The best screens for graphics while gaming

The Best screens for Graphics while Gaming

We’re a long, long way from those days when we’d be fiddling behind the family TV set to connect the console for a game of Pong. In an age of 4K and Ultrawide, gaming has never looked so good, and by good, we’re talking lifelike, good.

TV Computer games have been around for the best part of fifty years. But the games we play now are a far cry from batting a pixel back and forward in the early days of the business.

That’s not all, it’s impossible to imagine that Atari, the creators of Pong, would have predicted the huge figures flying around the contemporary games industry.

In 2019, the global online gaming market size was valued at whopping 152.1 billion dollars. This was predicted to expand at a compound annual growth rate of 9.3% up until at least 2027, and so far it’s on track.

There are now hundreds of companies that contribute to this ever-growing sector, but the most visible to the consumer is literally that. What we see when we’re playing.

Unsurprisingly, a lot of time, effort and money has gone into creating the last word in graphics for gaming. And it’s not a one size fits all consideration either.

The best screen for playing Call of Duty won’t necessarily be optimum for Slingo, say. So how do you decide which is best for what?

The first thing you do is to take some advice from the experts. So, join us on a user-friendly guide to the best screens for graphics while gaming.

Table Of Contents

1. Dell Alienware AW3423DW

As it stands, it probably doesn’t get better than this. Just the name ‘Alienware’ should be enough to beg Dell to take your money.

Here we’ve got a 34-inch screen shoving 3440 x 1440 of native resolution via QD-OLED pixels into your face. Sure, it’s not the highest resolution on this page, but the picture quality is outstanding.

But buyer beware. This is for fast-moving games, slower or static games might result in burn-in (basically, discolouration) so maybe save those slot games for another monitor.

2. LG Ultragear 27GN950-B

It’s not the widest option on this page at 27 inches. But it’s got an aspect ratio of 16:9, it’s 4K with a native resolution of 2560 x 1440, which is more than enough for most gamers.

The only downside is that it could be brighter. Or, putting it another way, if you’re up for games that demand eye-melting illumination, this might not be for you.

In the same vein, the blacks are deep and rich, and it’s got a 240 Hz refresh rate. If that’s more important than brilliance, you know what to do.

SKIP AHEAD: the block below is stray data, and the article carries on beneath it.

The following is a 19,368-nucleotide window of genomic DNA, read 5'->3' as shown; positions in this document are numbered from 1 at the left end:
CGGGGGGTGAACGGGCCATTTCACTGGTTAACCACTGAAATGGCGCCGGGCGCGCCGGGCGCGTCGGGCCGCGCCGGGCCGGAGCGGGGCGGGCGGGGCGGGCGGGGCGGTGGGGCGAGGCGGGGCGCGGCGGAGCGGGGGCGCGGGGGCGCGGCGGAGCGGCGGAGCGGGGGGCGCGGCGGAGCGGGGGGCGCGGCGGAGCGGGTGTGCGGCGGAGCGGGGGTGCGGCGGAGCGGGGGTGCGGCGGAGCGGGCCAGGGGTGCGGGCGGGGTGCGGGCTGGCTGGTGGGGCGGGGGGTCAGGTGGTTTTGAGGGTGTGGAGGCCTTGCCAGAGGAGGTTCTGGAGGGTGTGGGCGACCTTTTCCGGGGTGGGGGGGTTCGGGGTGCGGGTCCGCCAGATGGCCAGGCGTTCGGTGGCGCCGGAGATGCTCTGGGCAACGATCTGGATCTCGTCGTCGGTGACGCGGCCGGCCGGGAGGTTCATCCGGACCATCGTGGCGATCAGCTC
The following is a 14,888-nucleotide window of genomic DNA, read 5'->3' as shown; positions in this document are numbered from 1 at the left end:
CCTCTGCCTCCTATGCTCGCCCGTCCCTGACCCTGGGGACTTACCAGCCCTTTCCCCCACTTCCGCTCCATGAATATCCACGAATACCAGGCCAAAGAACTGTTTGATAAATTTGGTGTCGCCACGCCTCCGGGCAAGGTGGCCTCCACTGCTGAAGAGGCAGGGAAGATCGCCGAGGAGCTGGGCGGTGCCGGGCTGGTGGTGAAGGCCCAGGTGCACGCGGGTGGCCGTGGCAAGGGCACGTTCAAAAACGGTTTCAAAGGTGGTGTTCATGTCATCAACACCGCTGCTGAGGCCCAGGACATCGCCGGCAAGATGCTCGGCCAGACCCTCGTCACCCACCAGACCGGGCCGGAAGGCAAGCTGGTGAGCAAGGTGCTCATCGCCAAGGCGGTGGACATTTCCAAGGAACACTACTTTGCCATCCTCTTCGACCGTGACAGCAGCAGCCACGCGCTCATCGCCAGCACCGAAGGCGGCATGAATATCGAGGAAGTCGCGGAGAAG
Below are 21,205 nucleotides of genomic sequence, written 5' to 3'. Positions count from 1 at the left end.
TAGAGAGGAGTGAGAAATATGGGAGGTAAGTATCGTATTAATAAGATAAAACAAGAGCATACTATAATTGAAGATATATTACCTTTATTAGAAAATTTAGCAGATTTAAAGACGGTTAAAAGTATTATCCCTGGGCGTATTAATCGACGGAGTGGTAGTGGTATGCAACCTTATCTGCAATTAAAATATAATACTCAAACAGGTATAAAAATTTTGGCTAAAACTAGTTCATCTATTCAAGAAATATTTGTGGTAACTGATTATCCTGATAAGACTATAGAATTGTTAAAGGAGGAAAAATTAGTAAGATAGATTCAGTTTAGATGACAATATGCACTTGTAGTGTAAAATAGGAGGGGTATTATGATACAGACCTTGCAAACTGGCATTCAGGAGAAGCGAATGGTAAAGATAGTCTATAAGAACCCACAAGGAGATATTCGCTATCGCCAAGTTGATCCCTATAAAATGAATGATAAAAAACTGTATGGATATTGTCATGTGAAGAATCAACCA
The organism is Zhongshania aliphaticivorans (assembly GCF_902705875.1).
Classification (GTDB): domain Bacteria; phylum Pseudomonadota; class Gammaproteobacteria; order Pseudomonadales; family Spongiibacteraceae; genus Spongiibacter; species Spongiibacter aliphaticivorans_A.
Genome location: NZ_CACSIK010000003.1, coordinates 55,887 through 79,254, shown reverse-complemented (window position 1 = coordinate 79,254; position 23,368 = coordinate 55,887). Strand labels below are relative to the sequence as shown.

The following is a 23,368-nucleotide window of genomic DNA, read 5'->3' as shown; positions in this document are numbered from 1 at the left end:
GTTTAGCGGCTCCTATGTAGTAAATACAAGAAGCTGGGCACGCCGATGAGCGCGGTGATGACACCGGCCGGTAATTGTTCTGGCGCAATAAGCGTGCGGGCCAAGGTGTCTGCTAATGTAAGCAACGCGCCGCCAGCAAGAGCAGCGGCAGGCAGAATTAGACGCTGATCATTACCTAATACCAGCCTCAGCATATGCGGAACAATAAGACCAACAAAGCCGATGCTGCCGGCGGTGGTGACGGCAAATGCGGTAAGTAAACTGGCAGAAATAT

3. Gigabyte M27U

One of the best things about technology is that not only does it move fast, there are always plenty of budget options. These usually come from lesser-known brands that can’t trade off a high-flying name, like Dell or LG.

This means that you, the consumer, are free to wait until the inevitable next model makes the model you’re presently eying more affordable. Or go budget and take home the Gigabyte M27U.

It doesn’t have OLED and, like the LG, isn’t the widest. But it’s 4K with excellent resolution (3840 x 2160) and certainly more than you’ll need for regular console gaming.

The only obvious downside is that the blacks won’t be the inkiest on this page. But not all games involve creeping around some deserted alien spaceship with a dying torch, right?

4. ViewSonic XG2431

It’s a similar tale with the ViewSonic (who) and their XG2431, or a bunch of random numbers which probably means something to someone.

This is a great, albeit small (at 24 inches) budget option that’s relatively low on resolution (1920 x 1080) but with a super-fast 240 Hz refresh rate.

5. Acer Nitro XF243Y Pbmiiprx

Last on the list (and the winner for the oddest collection of arbitrary letters to its name) is the super-low-budget Acer Nitro.

Acer flies in the face of convention because they’re both a household name and synonymous with low-budget, quality electronics. In essence, you get what you pay for, they’re a relatively safe bet delivering the sort of experience you expect.

The specs are almost identical to the ViewSonic, save the lower 165 Hz refresh rate, which might not sit well with hardcore gamers. But for those who like to pop in and out of their games, or just like a little online casino, it’s just fine.

That just about sums it up. The more you’re spending on your game system, the more you’ll probably need to spend on your monitor.

And as we’ve already implied, if you’re patient you’ll be able to get the Dell or LG next year for a lot less. Of course, by then there will be something else to tempt you…

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